Sunday, July 17, 2011

Local Wilderness Discussions

The scoping meetings for the Lime Canyon and Jumbo Springs wilderness areas were held a few weeks ago. I was able to attend the meeting held in Overton. The meeting was not very well attended however the discussion that we had was constructive, and I believe, informative for both sides (the community and the BLM). The discussion focused on how to manage wilderness areas both in a broad sense and also specific components that would impact the wilderness within the Gold Butte region.

The wilderness that is found within Gold Butte is for the most part undeveloped and primitive. I know this seems common sense or logical even so, it was on these simple facts that I built the basis of my suggestion for future management for these areas. We don’t need big gouty signage cluttering the landscape pointing out the way. We don’t need interpretive signage for the visitor to be told what he or she is seeing. We don’t need fences telling us which side of the road or canyon is wilderness and which isn’t. We don’t need a big red delineation on the map calling visitors attention to these places.  If we have to have wilderness, if it has to be drawn on a map so we “know” what it is, then we ought to let it be what we want it to be, wilderness.

Different sub topics like managing weeds, habitat, water sources and fire control were also discussed within the meeting.  However, most of those conversations came back to the overarching theme of managing the entire region or landscape instead of a small subset within that region. The community members who were in attendance seemed to agree that trying to manage a 4,000 acre swath of country within a 350,000 acre complex was of little worth at best and a poor utilization of government  resources when talking about weed control or habitat conservation. The whole complex needs to be managed as a single unit. To try and manage a 4,000 acre piece while leaving the remainder vulnerable because it doesn’t have a bureaucratic title is ridiculous.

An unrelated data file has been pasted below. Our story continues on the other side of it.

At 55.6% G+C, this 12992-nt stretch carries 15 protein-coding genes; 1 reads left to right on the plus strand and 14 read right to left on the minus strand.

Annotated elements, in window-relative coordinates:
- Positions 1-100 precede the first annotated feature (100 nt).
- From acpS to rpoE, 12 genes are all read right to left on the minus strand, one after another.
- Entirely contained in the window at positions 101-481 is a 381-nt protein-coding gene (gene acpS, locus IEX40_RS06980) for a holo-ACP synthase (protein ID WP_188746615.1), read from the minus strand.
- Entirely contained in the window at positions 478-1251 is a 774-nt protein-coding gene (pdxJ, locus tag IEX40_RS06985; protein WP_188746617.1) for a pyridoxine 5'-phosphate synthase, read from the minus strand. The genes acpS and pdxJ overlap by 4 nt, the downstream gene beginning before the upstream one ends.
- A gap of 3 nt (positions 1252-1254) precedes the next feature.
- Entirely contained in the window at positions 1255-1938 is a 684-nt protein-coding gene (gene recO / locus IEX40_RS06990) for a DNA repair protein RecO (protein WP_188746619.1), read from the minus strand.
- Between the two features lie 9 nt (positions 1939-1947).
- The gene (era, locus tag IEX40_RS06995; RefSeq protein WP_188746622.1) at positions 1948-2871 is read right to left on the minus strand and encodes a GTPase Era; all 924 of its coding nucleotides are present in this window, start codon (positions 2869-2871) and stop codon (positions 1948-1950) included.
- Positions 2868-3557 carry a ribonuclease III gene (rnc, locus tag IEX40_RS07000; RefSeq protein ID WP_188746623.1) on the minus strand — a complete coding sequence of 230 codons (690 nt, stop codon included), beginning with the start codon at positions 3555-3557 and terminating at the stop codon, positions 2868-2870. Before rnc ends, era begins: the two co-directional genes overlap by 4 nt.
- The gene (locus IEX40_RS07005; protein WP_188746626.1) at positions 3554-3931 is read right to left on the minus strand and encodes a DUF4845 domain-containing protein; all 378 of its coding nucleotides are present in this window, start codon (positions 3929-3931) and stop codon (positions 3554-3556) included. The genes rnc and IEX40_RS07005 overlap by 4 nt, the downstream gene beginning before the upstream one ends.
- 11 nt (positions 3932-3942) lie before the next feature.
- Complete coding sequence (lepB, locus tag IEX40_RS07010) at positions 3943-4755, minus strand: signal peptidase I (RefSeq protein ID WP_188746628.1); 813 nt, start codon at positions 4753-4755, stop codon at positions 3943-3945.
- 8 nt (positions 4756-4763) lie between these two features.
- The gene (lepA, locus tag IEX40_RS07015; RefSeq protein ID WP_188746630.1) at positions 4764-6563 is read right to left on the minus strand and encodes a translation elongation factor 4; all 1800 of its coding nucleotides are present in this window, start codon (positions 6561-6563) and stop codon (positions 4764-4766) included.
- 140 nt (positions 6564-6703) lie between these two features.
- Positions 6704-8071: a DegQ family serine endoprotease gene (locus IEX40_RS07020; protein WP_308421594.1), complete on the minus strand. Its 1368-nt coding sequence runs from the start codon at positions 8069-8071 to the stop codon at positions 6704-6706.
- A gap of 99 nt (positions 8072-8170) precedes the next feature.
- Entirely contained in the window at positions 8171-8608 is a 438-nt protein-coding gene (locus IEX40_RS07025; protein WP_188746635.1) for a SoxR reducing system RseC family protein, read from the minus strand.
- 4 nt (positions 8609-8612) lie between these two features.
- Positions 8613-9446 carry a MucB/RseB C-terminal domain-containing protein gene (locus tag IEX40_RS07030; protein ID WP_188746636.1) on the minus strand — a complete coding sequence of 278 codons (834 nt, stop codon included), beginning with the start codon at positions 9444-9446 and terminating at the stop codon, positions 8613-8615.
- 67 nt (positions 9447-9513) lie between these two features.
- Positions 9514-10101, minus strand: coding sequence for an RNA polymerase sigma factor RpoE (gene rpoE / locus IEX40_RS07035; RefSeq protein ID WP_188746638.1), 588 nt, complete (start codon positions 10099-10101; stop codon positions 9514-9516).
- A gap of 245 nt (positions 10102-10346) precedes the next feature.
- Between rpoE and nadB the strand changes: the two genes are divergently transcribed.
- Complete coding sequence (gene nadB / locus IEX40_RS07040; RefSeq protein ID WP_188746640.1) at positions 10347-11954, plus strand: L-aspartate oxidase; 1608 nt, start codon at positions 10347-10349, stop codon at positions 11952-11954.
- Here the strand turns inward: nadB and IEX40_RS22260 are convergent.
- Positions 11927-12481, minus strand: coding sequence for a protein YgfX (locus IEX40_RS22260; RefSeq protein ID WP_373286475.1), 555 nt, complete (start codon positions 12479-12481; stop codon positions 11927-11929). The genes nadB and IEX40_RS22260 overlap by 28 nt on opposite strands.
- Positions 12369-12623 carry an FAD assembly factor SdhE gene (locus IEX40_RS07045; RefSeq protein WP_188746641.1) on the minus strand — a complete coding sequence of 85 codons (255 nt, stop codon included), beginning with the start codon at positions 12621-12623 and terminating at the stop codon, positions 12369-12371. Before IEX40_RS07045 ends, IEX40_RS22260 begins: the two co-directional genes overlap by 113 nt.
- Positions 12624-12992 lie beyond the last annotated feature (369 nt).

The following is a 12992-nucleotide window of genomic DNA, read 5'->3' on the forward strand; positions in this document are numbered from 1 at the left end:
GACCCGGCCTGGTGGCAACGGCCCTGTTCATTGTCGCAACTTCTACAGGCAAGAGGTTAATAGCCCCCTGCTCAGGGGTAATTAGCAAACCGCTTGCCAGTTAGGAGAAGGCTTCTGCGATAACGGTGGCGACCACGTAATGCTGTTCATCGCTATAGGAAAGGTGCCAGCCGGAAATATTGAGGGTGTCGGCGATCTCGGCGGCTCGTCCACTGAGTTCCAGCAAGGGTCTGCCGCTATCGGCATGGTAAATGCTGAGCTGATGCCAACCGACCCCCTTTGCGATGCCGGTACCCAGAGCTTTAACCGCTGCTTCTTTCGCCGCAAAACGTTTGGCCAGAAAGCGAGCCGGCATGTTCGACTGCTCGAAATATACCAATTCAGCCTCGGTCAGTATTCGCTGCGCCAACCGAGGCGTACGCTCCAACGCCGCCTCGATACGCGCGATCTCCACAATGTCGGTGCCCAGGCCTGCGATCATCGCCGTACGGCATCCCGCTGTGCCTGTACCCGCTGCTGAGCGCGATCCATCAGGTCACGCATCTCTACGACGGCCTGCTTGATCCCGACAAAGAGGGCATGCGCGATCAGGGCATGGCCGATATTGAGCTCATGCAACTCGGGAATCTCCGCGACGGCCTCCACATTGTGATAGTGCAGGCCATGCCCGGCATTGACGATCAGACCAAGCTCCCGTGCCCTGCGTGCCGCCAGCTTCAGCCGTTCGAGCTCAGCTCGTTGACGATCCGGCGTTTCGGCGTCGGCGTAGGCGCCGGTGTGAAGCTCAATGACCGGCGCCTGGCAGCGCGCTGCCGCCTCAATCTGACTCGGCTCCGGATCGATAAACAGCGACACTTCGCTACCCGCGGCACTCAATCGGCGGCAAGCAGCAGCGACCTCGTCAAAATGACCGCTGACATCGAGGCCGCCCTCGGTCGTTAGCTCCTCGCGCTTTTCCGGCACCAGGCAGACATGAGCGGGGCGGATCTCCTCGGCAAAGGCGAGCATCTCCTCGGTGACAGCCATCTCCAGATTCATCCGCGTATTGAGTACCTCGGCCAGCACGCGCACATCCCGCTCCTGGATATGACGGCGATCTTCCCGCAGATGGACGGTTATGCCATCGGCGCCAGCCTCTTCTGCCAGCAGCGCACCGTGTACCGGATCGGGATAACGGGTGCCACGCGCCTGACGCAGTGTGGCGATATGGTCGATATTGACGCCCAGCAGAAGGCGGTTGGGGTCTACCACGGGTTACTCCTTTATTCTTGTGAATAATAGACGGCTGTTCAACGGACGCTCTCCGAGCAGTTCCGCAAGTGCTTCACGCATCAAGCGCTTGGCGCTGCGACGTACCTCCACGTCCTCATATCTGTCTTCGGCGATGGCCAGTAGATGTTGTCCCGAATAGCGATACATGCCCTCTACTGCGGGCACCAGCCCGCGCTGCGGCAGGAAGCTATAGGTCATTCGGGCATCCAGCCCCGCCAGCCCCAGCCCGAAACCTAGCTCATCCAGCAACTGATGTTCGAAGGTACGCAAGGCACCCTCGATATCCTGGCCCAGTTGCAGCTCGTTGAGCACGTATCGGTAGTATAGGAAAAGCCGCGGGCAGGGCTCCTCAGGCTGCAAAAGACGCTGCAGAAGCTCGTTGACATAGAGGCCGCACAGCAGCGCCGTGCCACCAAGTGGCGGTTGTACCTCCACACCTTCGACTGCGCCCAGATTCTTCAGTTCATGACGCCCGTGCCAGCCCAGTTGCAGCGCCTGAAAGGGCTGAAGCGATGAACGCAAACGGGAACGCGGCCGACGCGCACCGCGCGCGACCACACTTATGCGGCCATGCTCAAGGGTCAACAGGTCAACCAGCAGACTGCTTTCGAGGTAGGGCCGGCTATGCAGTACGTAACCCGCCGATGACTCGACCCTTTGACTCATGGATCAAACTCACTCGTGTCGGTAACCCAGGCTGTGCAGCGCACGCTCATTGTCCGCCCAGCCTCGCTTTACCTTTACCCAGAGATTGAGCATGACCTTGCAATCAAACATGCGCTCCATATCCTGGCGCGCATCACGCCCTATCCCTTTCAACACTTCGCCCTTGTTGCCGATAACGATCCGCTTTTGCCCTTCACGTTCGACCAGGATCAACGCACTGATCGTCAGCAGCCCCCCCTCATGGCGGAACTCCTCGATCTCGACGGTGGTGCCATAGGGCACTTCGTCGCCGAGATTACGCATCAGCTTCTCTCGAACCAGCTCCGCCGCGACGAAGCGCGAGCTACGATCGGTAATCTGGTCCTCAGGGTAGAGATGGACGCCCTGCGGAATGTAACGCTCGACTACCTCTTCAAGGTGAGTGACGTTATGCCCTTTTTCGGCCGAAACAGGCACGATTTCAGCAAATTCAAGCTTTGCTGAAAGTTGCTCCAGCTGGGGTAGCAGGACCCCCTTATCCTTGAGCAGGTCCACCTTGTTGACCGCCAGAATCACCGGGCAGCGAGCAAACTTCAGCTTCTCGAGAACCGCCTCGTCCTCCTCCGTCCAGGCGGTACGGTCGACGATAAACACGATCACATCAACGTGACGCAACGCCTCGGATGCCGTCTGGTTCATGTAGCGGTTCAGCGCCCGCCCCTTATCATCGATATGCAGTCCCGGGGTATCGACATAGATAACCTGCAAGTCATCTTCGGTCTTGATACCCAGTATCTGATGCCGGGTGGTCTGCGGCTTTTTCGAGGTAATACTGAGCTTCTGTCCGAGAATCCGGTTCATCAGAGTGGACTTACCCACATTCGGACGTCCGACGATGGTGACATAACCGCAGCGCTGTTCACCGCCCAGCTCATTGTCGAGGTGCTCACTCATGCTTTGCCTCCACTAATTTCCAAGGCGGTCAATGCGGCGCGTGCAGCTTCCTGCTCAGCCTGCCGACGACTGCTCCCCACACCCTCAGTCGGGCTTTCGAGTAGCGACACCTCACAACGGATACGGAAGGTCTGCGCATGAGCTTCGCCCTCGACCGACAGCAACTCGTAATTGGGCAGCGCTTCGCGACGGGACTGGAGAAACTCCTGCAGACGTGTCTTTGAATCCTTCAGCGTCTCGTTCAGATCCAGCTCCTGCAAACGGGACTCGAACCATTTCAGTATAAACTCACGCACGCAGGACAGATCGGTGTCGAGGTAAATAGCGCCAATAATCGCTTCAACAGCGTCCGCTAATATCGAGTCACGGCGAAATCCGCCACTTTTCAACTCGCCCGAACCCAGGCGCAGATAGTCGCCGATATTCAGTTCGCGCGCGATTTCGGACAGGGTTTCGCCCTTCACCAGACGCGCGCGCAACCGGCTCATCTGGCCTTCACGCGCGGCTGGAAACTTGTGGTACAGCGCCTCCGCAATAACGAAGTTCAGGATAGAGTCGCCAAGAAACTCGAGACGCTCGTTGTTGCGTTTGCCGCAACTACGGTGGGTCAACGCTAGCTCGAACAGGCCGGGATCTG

This is only a brief overview of what was discussed at the Overton scoping meeting. There were two other meetings held both in Bunkerville and Mesquite. I was a little disappointed at the attendance of the Overton meeting. These meetings are both a great opportunity for the community to get to know our BLM staff and also for the community to express their thoughts and feelings about local land management. It is these meetings were we can hold our BLM staff accountable for local land management practices. If we don’t take the time to tell them how we would like to see it managed by the time you grab your pitchfork and light your torch it is probably too late to do any good.

The Moapa Valley Progress covered this meeting along with the other community meetings. Please take the time read their article and get a more well-rounded assessment of the community meetings: